My most intimate encounter with the Blackwells’ world required no travel at all. At the edge of Greenwich Village, at the corner of Bleecker and Crosby Streets, stands the small brick house in which Elizabeth and Emily founded the New York Infirmary for Indigent Women and Children in 1857: the first hospital staffed entirely by women. I contrived reasons to walk by, photographed it from every angle, and at last made the acquaintance of the woman who lived there: a prominent jewelry designer, sculptor, and blithe spirit who seemed to move within her own sunbeam. She was proud of her home’s history and eager to help reintroduce the Blackwells to the present; she had even named one of her collections “Blackwell” in the sisters’ honor. She had just embarked on a full-scale restoration of the building, and showed me every detail: the hand-hewn rafters, the hearths in each corner, the tall sash windows with their folded shutters, the attic dormers. She invited me back each time a new area became accessible — we even climbed out on the scaffolding and onto the roof. I wrote the chapter on the Infirmary inside the building at her dining table, feeling the ghosts nearby.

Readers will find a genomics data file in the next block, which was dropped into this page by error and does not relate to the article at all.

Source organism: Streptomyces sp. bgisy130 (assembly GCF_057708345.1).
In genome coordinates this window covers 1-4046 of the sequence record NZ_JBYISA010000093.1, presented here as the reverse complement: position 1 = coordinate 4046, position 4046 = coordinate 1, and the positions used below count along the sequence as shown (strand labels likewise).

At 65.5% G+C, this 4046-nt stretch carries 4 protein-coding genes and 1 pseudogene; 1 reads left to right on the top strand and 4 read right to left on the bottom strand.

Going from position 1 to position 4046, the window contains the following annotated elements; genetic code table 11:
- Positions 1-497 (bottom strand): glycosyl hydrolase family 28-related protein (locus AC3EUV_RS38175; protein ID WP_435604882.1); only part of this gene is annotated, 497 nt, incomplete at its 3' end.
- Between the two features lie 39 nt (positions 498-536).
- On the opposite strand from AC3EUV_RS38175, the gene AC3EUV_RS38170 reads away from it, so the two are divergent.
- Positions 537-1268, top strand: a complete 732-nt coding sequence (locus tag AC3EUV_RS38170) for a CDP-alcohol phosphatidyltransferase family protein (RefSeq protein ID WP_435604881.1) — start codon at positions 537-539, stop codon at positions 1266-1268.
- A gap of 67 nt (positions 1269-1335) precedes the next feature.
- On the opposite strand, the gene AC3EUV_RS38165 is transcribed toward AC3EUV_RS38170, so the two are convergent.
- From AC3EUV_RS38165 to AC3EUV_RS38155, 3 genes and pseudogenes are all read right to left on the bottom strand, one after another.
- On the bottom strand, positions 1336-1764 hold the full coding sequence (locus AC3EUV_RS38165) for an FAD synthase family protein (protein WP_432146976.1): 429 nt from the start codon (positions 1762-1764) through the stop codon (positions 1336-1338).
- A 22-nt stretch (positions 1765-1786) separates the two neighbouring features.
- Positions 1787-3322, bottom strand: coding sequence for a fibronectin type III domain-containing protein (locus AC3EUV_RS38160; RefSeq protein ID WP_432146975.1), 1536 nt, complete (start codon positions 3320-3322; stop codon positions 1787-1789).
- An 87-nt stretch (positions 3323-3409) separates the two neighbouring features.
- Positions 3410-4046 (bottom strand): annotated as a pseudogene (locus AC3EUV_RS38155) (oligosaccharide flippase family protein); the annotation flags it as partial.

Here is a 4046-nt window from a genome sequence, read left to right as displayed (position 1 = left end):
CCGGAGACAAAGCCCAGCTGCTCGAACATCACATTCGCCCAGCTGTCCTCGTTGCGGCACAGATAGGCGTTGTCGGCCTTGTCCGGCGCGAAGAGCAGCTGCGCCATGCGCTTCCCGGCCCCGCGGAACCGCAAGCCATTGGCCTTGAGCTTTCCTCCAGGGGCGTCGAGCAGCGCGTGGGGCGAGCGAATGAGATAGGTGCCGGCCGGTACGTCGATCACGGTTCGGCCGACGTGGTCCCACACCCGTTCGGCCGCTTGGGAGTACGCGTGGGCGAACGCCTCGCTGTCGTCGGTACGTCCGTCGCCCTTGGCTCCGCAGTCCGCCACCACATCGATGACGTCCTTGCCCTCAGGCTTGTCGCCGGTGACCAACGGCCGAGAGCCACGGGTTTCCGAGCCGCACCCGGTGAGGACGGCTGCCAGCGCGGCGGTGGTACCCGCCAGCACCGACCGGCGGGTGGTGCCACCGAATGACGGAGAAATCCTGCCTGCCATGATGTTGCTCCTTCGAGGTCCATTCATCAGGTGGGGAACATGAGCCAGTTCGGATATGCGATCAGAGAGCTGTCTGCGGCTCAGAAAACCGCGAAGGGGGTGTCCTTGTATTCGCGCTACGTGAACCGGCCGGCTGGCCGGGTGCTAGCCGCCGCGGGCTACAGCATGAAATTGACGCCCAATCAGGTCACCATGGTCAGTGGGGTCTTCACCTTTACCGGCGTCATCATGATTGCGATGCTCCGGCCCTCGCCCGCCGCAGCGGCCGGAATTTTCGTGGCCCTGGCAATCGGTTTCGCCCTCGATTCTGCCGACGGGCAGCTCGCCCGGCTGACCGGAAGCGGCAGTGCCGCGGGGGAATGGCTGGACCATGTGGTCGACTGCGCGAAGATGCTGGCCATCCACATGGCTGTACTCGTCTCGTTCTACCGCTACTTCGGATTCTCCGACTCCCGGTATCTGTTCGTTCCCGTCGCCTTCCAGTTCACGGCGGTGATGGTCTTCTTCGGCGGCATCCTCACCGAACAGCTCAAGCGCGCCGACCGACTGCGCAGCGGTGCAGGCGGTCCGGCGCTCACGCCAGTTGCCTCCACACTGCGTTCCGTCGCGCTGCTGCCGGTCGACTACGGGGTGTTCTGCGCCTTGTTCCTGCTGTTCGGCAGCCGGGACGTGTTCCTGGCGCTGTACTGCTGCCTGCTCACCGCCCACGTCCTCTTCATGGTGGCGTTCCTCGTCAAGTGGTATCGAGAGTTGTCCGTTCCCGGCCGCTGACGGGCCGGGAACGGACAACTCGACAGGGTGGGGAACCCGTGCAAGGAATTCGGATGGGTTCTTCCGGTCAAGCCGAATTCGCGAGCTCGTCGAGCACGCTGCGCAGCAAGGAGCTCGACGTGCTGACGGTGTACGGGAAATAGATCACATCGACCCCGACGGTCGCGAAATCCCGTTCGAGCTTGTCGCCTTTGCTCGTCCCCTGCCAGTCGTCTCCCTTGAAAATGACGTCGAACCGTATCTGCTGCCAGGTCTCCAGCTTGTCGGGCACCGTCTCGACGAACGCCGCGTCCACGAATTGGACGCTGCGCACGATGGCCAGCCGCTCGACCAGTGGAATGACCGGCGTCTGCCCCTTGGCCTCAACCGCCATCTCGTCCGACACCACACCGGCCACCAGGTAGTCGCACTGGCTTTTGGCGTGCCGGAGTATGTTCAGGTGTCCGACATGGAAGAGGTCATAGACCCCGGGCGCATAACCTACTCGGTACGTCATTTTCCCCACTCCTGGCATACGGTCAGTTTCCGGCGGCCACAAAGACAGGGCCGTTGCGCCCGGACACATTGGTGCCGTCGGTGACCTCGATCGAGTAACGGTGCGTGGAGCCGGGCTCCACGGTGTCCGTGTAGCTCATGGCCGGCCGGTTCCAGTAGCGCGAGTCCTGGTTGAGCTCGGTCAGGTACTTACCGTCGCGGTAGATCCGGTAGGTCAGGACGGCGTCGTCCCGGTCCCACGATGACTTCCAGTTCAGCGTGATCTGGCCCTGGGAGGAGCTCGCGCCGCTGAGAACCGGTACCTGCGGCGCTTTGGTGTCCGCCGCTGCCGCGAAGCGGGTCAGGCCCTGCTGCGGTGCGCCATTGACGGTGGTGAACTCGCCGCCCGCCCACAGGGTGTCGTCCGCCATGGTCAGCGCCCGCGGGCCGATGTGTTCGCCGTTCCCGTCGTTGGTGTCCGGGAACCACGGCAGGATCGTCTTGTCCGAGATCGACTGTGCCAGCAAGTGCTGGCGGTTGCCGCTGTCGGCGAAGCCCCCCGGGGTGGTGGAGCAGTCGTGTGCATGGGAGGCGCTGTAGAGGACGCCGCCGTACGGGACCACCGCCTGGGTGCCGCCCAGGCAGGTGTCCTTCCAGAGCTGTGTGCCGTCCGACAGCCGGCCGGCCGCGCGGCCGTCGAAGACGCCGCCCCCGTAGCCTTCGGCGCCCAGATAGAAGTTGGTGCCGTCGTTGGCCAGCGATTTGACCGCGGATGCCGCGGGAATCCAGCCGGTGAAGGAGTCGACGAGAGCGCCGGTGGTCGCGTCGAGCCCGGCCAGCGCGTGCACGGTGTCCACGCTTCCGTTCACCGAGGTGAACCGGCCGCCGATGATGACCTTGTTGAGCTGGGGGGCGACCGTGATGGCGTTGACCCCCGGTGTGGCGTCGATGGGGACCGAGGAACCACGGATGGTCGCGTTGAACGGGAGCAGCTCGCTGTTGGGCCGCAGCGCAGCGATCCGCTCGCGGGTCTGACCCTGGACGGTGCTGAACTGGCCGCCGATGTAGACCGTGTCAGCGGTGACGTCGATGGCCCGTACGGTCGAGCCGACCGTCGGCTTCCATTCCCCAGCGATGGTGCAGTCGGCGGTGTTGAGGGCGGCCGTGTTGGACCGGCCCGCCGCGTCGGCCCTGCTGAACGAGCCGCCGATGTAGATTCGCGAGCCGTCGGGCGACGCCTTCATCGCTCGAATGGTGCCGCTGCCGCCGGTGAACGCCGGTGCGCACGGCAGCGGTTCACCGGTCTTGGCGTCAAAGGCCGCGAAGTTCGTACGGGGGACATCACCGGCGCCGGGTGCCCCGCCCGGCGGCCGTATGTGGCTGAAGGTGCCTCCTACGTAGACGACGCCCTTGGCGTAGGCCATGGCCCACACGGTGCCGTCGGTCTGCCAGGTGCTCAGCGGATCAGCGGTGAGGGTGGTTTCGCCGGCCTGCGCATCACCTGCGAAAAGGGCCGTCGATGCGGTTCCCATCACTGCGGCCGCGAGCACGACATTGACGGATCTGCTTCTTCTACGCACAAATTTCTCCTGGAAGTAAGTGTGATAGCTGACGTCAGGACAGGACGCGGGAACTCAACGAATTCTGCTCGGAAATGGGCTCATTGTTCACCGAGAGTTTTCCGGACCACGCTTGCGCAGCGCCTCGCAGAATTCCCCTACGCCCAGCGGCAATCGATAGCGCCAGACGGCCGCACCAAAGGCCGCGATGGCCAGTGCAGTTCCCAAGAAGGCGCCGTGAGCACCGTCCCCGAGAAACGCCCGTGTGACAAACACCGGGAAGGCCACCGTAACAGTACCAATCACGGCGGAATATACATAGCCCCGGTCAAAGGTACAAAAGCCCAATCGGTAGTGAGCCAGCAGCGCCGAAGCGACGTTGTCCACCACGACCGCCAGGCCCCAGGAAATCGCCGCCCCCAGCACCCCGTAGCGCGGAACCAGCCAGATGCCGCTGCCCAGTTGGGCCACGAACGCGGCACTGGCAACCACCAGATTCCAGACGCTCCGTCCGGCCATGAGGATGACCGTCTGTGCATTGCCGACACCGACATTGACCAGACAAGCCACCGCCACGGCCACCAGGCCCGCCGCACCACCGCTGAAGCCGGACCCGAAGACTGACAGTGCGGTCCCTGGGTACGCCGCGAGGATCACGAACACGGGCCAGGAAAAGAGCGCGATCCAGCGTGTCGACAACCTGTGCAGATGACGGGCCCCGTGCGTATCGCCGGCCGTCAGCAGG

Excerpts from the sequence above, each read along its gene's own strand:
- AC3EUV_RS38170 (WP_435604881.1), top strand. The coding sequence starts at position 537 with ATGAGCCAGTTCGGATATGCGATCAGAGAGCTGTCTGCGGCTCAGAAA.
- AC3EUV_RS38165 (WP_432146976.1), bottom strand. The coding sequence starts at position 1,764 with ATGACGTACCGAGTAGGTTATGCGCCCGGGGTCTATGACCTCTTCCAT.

I went looking for old places and came home with new friends: a fairy godmother in Bristol, a historian-innkeeper in Geneva, a solicitous tour guide in Paris, a brilliantly creative kindred spirit in Manhattan. I left my drafts and transcriptions behind and used my senses to deepen my sense of the story: the view from a parapet, the echo of footsteps along a cloistered walkway, the feel of cobbles underfoot in Edinburgh, the scent of the breeze off Seneca Lake.
Before too long the research libraries will reopen, and it’ll be safe to travel again. I’ll need a new story to follow, first into and then out of the archive, wherever the ghosts lead. I can’t wait.
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Janice P. Nimura
is an independent historian whose last book, Daughters of the Samurai: A Journey From East to West and Back
, was a New York Times's Notable book of 2015. She is the winner of a 2017 National Endowment for the Humanities Public Scholar award. She lives in New York City. The Doctors Blackwell: How Two Pioneering Sisters Brought Medicine to Women and Women to Medicine
is her latest book.